It’s a wonderful world of pharmaceutical profits in every schoolbag! Doctors seem to give out drugs more often than candy… which they’re no longer allowed to give out, because candy may contain traces of nuts.
Whilst drugging kids up to their eyeballs is entirely up to the parents and their doctors, the problem is that teachers then get lumped with this huge responsibility of administering medications when they take students away on camps. Most teachers in my experience are ill-equipped to do this and lack the confidence to do it properly.
In most cases, giving medications is fairly straight forward. You look at the packet and what it says on the box and you follow the instructions. Generally, it’s usually no more than giving a pill, a puff or a small dose of some sort of liquid. If staff are being asked to provide an injecting service, perhaps mum, dad or the doctor should come on camp instead.
Even though it’s a fairly simple process, it can be overwhelming with everything else that’s going on during camp. I found this to be the case on one camp program where we had a lot of students who required daily medications and a lot of other things happening at the same time. It wasn’t until one teacher forgot a student’s ADHD medications in the morning that the problem became really apparent. If you can imagine Bart Simpson on steroids, that’s pretty much what the student turned into without his meds. It didn’t make for a good day at work. Instead, it was just containment and damage control until bedtime thirteen hours later. It’s not something I ever want to go through again. The problem is that it’s so easy to forget medication in this way as one distraction on camp can lead to another and whilst every teacher is trying their best to manage, sometimes things like this can slip through the cracks.
So, how did I solve this crack problem? Well I built an app to remind teachers when medications were due. It triggered alerts 5mins before the medication was due and then another 5mins afterwards if something was missed. Then it was a simple checkbox that showed the right medication, the right student and once it was administered, it was timestamped. This became a core feature of the Xcursion platform and now one of its most frequently used functions.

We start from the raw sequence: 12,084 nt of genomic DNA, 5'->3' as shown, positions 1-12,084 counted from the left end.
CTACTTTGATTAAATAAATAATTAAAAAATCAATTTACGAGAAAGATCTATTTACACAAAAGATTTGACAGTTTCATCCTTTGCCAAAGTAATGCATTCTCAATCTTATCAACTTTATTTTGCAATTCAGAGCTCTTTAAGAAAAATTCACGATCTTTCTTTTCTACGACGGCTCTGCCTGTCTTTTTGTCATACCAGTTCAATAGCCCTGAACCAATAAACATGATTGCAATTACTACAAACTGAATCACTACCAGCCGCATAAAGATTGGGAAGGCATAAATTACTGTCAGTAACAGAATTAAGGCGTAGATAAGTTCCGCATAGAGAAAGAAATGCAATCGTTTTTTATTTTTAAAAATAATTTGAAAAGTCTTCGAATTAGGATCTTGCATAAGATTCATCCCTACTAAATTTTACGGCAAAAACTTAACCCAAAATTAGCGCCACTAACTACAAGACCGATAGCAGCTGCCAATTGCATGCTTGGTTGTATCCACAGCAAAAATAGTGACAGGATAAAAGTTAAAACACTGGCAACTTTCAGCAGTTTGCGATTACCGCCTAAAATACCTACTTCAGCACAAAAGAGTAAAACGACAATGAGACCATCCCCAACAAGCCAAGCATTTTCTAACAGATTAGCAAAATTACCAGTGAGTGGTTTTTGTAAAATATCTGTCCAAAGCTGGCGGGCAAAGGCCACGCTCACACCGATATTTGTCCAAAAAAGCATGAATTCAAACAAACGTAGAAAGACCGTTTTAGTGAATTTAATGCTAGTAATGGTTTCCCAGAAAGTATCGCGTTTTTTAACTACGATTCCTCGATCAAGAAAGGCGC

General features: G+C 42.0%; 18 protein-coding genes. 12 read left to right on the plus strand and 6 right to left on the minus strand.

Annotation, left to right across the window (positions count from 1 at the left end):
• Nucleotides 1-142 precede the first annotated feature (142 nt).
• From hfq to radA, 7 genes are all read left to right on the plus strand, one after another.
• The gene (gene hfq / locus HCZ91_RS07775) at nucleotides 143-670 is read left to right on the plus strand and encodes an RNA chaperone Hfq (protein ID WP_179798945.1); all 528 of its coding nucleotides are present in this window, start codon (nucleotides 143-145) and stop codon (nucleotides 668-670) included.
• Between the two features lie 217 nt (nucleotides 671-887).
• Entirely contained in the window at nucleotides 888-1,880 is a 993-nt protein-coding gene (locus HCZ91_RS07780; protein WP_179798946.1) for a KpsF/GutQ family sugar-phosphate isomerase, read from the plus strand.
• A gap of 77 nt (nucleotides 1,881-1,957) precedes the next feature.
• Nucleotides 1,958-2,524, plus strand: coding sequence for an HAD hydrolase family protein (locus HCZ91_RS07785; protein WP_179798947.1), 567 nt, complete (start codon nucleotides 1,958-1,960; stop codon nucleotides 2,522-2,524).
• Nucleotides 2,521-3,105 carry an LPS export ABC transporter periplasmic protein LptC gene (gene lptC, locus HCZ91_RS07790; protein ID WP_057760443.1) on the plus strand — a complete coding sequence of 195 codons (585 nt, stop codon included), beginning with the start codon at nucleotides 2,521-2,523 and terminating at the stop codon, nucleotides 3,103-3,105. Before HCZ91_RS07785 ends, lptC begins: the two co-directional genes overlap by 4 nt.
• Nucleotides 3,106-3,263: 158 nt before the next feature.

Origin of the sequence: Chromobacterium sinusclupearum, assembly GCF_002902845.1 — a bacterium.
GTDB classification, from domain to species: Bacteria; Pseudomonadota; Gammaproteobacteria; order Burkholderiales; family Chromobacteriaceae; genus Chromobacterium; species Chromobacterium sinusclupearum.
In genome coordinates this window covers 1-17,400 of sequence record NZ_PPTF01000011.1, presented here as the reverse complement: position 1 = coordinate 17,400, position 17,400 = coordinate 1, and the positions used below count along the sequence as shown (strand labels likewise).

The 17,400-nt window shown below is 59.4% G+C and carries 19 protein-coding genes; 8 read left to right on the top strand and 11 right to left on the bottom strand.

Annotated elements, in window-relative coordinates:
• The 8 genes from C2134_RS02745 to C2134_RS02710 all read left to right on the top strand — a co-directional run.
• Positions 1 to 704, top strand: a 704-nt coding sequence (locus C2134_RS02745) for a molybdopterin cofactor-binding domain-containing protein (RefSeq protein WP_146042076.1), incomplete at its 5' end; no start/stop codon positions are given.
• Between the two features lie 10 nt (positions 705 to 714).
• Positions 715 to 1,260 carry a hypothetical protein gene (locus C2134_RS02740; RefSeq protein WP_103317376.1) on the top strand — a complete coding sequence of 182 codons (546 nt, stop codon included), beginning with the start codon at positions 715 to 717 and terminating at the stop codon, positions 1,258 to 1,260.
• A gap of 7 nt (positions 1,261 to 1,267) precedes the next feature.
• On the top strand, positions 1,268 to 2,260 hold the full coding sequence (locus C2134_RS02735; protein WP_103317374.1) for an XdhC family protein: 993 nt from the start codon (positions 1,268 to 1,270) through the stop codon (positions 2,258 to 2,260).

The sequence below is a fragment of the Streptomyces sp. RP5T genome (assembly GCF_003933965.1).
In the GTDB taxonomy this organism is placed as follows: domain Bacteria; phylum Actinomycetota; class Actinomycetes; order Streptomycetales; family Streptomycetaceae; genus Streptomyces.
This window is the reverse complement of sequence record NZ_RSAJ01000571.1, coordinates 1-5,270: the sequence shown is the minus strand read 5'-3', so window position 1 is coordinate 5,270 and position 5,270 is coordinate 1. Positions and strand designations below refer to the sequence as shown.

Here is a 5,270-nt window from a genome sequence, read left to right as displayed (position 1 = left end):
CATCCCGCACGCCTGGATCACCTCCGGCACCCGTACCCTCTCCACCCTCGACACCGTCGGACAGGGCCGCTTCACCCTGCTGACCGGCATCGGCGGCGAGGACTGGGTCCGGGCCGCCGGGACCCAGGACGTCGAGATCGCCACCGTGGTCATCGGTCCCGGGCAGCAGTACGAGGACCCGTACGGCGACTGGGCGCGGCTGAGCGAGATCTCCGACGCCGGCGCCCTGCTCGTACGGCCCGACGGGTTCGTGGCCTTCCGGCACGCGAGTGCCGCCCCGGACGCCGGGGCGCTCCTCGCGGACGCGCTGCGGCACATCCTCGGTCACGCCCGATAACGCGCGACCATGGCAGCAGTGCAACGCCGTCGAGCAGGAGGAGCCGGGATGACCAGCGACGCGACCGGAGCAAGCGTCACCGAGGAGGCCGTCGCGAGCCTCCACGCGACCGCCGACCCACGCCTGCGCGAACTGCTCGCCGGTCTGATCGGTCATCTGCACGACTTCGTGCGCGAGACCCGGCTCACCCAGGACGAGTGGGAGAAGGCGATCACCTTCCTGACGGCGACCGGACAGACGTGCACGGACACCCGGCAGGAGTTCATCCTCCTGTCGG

So now despite the tidal wave of speed coming your way to slow those manic kids down, you can be assured that you’ll be able to get every pill to every student that needs it, on time, every time. It will leave you comfortably numb and happy in the knowledge that you’ve supplied a stack of controlled drugs to small children and prevented them from go troppo all day.
But if you don’t have a way of tracking this with something like the Xcursion app and instead decide to go chasing rabbits, and you know you're going to fall. The best defence when things go completely wrong is to Tell 'em a hookah-smoking caterpillar has given you the call. Just ask Alice, when she's ten feet tall…
There are two major things with which humans aren’t great. Change and uncertainty. Unfortunately, for those who struggle with both of these things, modern life is becoming increasingly challenging, as they’re now a huge reality of the fast-paced digital world.
I don’t want to delve too much into the impact of change, as it’s a whole thing unto itself. However, what I’ve noticed is that avoidance of uncertainty in teenagers appears to becoming worse and worse and somewhat detrimental to their experience of life. However, I don’t want to blame teens for this. I want to blame their parents as they’re the ones predominantly responsible for bringing them up and providing a world view that either helps or hinders their ability to deal with uncertainty.